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Edwards food stamps neglect costs taxpayers

Besides dysfunction in child protective services, Democrat Gov. John Bel Edwards’ administration has left another negative legacy in the Louisiana Department of Children and Family Services – high error rates in the Supplemental Nutritional Assistance Program that cost both federal and state taxpayers.

Heads rolled in DCFS when shockingly lax casework endangering children was uncovered. The condition persisted for years under Edwards’ purview, and fortunately now appears to be on the mend.

But another casualty from neglect there deals with food stamps. Both major error rates in benefits distribution soared during his second term, indicating both the federal government particularly upon Democrat Pres. Joe Biden entering the White House turning a blind eye towards fraudulent, whether intended, successful applications and Edwards’ indifference in preventing waste of the federal dollars which entirely comprise the payouts.


Desperate LA left rooting for conservatives

Behold the panic setting in with Louisiana’s leftist chattering class that it actually roots for a conservative Republican to get into the governor’s race that to this point looks to be GOP Atty. Gen. Jeff Landry’s to lose.

Landry scares the mainstream media and its derivatives, because of all elected officials in the state to date he most effectively has articulated and acted upon a full-spectrum conservatism. He is the closest thing in Louisiana to the left’s biggest bogeymen in state government, Florida Gov. Ron DeSantis and Virginia Gov. Glenn Youngkin.

These politicians worry the left to no end, because they take the fight to it. They challenge and expose for what these are the left’s core beliefs, which highlights the disconnect not only between those beliefs and reality but also that these beliefs majorities in society repudiate, which in turn activates electorates and other elected officials to thwart the left’s ambitions for power and privilege, if not to reverse leftist policy gains.


Nungesser deferral causes shifts in other races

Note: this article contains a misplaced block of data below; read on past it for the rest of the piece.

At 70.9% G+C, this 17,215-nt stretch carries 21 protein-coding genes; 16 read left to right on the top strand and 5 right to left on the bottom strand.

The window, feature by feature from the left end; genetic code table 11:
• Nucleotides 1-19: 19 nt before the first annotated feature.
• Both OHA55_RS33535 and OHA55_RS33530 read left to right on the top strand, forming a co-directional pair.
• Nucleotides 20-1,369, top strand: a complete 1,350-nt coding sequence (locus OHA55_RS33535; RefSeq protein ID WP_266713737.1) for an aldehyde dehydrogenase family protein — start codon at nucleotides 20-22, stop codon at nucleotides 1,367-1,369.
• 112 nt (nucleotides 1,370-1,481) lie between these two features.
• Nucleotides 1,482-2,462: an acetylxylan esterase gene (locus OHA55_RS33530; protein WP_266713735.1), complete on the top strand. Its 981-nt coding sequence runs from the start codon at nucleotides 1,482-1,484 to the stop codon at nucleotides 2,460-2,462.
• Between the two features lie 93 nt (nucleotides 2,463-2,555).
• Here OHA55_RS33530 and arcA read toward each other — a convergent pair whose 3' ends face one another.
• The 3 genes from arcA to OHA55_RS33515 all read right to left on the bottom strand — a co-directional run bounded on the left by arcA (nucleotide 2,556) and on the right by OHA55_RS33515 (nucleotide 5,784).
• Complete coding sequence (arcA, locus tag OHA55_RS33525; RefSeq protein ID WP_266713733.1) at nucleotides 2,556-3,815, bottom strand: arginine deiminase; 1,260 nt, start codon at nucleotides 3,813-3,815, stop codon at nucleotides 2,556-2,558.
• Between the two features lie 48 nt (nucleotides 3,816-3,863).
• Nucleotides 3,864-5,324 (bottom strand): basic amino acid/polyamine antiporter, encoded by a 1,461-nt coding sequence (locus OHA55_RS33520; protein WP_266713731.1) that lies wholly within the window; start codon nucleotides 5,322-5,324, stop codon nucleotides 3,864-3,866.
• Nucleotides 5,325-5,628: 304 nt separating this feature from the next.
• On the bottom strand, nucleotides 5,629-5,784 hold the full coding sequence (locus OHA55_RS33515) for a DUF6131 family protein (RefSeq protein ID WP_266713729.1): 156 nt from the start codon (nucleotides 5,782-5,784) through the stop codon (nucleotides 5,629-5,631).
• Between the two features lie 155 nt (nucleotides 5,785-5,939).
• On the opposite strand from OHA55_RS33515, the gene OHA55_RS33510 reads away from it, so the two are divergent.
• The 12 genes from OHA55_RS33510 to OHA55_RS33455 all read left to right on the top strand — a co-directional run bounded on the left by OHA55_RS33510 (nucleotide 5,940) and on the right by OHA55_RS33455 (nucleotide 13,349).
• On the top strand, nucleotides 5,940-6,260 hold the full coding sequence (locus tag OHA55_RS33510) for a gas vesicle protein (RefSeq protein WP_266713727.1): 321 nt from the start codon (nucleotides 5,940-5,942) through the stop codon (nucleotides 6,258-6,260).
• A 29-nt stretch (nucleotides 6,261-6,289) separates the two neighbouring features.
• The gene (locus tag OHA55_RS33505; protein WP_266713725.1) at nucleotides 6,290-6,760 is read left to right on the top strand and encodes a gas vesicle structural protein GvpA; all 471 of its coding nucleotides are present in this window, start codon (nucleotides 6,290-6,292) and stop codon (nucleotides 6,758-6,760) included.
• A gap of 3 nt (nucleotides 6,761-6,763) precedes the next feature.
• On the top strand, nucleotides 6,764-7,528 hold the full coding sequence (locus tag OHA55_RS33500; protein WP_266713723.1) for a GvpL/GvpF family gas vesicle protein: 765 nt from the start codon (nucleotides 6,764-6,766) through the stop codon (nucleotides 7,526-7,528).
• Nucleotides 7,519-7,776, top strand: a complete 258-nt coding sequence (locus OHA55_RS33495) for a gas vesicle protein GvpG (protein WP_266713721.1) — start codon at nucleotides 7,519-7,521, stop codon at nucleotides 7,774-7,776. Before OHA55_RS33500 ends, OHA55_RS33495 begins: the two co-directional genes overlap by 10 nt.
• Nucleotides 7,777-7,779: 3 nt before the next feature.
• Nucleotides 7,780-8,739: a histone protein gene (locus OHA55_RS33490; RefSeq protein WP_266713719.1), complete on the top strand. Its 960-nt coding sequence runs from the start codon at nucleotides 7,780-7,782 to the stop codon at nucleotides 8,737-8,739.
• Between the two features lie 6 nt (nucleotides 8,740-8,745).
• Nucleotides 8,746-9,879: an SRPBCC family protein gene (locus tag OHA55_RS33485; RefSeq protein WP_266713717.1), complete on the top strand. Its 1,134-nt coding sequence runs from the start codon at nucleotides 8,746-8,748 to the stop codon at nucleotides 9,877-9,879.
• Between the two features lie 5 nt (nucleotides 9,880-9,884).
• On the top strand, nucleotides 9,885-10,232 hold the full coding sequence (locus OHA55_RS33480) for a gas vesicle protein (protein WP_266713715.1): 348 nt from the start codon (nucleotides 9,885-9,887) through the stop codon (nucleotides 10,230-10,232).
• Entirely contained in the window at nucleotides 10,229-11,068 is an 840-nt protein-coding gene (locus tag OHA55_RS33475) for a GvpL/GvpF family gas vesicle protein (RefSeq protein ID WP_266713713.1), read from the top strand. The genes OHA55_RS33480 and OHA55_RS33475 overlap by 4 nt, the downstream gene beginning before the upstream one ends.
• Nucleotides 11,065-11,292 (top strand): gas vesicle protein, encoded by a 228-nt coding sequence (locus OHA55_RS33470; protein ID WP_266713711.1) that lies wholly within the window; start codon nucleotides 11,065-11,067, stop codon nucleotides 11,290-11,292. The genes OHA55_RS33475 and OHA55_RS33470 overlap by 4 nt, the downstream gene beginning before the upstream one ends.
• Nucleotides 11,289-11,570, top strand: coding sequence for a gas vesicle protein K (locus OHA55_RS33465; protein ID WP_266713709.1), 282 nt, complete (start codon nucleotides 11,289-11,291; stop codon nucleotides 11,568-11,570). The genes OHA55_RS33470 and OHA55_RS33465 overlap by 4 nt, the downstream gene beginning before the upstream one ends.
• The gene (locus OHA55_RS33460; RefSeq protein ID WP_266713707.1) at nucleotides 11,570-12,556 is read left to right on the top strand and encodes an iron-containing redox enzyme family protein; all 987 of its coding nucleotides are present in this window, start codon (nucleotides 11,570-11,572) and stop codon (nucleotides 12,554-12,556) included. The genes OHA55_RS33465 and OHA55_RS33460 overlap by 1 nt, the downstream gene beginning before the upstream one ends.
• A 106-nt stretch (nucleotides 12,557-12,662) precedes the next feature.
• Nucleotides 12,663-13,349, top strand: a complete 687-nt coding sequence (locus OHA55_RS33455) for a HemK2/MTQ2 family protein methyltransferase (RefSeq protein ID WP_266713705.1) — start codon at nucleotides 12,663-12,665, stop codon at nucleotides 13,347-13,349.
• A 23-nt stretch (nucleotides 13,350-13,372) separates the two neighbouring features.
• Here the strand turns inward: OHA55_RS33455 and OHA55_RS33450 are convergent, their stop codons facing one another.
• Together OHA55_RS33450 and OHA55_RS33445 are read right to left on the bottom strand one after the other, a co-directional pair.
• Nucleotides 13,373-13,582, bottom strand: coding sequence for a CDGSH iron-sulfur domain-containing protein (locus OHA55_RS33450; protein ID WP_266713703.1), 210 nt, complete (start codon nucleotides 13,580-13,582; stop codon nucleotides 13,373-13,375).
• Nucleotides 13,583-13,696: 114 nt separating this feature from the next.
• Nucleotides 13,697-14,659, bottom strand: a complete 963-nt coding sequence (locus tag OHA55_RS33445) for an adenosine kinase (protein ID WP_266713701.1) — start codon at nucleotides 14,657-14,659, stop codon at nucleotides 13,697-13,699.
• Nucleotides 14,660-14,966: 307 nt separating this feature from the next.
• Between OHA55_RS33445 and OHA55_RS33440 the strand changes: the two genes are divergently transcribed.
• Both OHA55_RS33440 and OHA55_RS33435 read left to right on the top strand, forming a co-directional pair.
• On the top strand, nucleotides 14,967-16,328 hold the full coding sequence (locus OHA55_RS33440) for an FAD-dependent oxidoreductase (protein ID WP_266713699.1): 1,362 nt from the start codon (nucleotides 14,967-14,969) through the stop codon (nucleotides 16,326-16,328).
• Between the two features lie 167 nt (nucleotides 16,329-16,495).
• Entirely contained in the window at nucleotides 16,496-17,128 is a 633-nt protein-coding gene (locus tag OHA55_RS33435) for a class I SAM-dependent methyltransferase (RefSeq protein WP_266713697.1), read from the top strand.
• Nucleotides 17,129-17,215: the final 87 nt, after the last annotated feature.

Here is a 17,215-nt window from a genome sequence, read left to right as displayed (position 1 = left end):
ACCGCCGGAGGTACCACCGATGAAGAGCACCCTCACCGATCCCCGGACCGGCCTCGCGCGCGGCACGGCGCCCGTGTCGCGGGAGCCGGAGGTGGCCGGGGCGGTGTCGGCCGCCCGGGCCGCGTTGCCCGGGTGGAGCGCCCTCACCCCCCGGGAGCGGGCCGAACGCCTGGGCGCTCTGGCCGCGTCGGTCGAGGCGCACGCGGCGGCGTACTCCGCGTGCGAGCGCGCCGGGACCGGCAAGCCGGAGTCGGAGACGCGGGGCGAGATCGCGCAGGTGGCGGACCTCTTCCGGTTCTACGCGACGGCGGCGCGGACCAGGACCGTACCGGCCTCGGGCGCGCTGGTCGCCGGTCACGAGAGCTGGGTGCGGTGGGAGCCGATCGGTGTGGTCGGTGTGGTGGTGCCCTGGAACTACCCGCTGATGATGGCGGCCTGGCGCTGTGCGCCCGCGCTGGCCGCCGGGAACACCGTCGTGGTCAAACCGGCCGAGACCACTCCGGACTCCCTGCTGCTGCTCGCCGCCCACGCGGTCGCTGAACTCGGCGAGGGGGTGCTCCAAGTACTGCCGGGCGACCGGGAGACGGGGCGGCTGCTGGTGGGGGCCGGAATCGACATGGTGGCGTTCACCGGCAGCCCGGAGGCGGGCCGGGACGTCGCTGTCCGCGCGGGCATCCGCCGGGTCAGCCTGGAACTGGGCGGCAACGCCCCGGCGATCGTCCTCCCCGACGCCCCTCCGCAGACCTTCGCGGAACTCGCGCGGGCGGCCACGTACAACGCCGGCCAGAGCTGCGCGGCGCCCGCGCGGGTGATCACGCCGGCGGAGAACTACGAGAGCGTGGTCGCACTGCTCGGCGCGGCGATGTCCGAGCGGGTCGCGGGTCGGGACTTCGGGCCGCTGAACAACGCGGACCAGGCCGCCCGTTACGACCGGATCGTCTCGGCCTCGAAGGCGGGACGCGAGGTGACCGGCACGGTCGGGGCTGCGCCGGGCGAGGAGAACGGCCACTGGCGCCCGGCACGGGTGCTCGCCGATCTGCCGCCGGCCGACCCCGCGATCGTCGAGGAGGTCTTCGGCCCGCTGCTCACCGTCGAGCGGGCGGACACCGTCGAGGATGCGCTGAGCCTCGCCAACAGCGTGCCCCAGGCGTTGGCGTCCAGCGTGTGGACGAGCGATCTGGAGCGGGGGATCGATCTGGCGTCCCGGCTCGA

Trickle-down impacts from statewide contest choices continue to ripple through Louisiana campaigns, but finally the fields seem to be settling down.

When Republican Lt. Gov. Billy Nungesser announced a reelection bid rather than a run for governor, this upset plans of a pair of potential successors. One, GOP former Rep. John Fleming, switched his attention to the treasurer post being vacated by Republican John Schroder as he set his sights on becoming governor.

Fleming announced formally this week, bringing his congressional experience, background working in the GOP Pres. Donald Trump Administration, and private sector business achievements to the table. In the last he has been highly successful and as a result can bring a lot of resources to bear in a campaign, and it shows on his 2022 campaign financial disclosure where he raised about $100,000 and then threw in over $200,000 of his own loaned money.


Landry can escape move to outflank his right

In Louisiana’s gubernatorial sweepstakes where opponents seek to stop the juggernaut GOP Atty. Gen. Jeff Landry candidacy, Republican state Sen. Sharon Hewitt put forth something that she hopes could help her muscle into the conservative space he has so effectively occupied.

Meeting with representatives from the energy industry, last week Hewitt said as governor she would disengage the state immediately from any litigation attacking energy producers over their past activities in coastal areas, criticizing this as a legally-unsound form of retroactive law-making and suggesting any actual violations under law go through the usual process of citation and adjudication. Some parishes have engaged counsel to sue firms on the basis that companies degraded land to cause problems such as flooding, despite companies having permission from the federal and state governments to engage legally in various acts such as dredging canals.

The state intervened in one of these suits, between several parishes and Freeport-McMoRan, to settle on behalf of four parishes dissatisfied with the arrangement, with that effort led by Landry. Conservatives in particular see such suits as little more than an unjustified money grab by certain parishes and trial lawyers that harms the economy and discourages economic development. Thus, the perception becomes Landry complicity with old-school jackpot justice.


Bossier City should sink too risky water deal

In present form, the water deal proposed by the Port of Caddo-Bossier is all wet that the Bossier City Council should sink.

This week, the Council will take up the offered cooperative endeavor agreement that would allow the Port to pass on the cost of a water distribution and treatment facility to the city which would operate it and generate sales from it to the Port and its tenants over a period of 99 years. The city also could use capacity beyond that required by those entities for its other customers.

Last week, the Council met in a workshop to allow for councilor and public questioning about the deal. Port Executive Director Eric England fielded inquiries about the terms and financial aspects of the arrangement.